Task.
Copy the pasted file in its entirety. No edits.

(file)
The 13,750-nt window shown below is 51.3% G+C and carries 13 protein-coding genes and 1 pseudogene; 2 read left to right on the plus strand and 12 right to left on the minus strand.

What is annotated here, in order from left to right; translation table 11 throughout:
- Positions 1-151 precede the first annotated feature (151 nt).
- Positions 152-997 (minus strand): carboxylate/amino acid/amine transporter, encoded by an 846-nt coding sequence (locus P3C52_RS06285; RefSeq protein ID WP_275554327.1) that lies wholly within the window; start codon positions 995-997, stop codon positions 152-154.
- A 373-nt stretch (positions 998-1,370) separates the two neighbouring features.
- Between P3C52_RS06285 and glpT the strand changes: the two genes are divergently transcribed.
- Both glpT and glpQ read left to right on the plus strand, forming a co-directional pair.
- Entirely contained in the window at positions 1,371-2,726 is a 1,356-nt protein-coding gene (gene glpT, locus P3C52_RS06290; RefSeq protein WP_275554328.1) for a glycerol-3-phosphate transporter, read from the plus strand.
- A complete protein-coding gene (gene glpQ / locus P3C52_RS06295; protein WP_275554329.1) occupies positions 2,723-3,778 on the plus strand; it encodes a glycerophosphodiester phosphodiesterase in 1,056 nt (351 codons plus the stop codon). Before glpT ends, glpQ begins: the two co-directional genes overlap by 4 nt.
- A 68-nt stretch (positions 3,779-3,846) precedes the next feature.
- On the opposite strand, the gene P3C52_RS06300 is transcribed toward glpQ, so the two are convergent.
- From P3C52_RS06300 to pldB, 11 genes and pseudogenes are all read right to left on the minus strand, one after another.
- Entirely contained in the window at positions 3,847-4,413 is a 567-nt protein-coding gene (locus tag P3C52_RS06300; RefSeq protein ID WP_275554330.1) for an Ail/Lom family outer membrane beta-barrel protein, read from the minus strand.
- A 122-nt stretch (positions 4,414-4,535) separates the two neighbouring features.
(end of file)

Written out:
The 13,750-nt window shown below is 51.3% G+C and carries 13 protein-coding genes and 1 pseudogene; 2 read left to right on the plus strand and 12 right to left on the minus strand.

What is annotated here, in order from left to right; translation table 11 throughout:
- Positions 1-151 precede the first annotated feature (151 nt).
- Positions 152-997 (minus strand): carboxylate/amino acid/amine transporter, encoded by an 846-nt coding sequence (locus P3C52_RS06285; RefSeq protein ID WP_275554327.1) that lies wholly within the window; start codon positions 995-997, stop codon positions 152-154.
- A 373-nt stretch (positions 998-1,370) separates the two neighbouring features.
- Between P3C52_RS06285 and glpT the strand changes: the two genes are divergently transcribed.
- Both glpT and glpQ read left to right on the plus strand, forming a co-directional pair.
- Entirely contained in the window at positions 1,371-2,726 is a 1,356-nt protein-coding gene (gene glpT, locus P3C52_RS06290; RefSeq protein WP_275554328.1) for a glycerol-3-phosphate transporter, read from the plus strand.
- A complete protein-coding gene (gene glpQ / locus P3C52_RS06295; protein WP_275554329.1) occupies positions 2,723-3,778 on the plus strand; it encodes a glycerophosphodiester phosphodiesterase in 1,056 nt (351 codons plus the stop codon). Before glpT ends, glpQ begins: the two co-directional genes overlap by 4 nt.
- A 68-nt stretch (positions 3,779-3,846) precedes the next feature.
- On the opposite strand, the gene P3C52_RS06300 is transcribed toward glpQ, so the two are convergent.
- From P3C52_RS06300 to pldB, 11 genes and pseudogenes are all read right to left on the minus strand, one after another.
- Entirely contained in the window at positions 3,847-4,413 is a 567-nt protein-coding gene (locus tag P3C52_RS06300; RefSeq protein ID WP_275554330.1) for an Ail/Lom family outer membrane beta-barrel protein, read from the minus strand.
- A 122-nt stretch (positions 4,414-4,535) separates the two neighbouring features.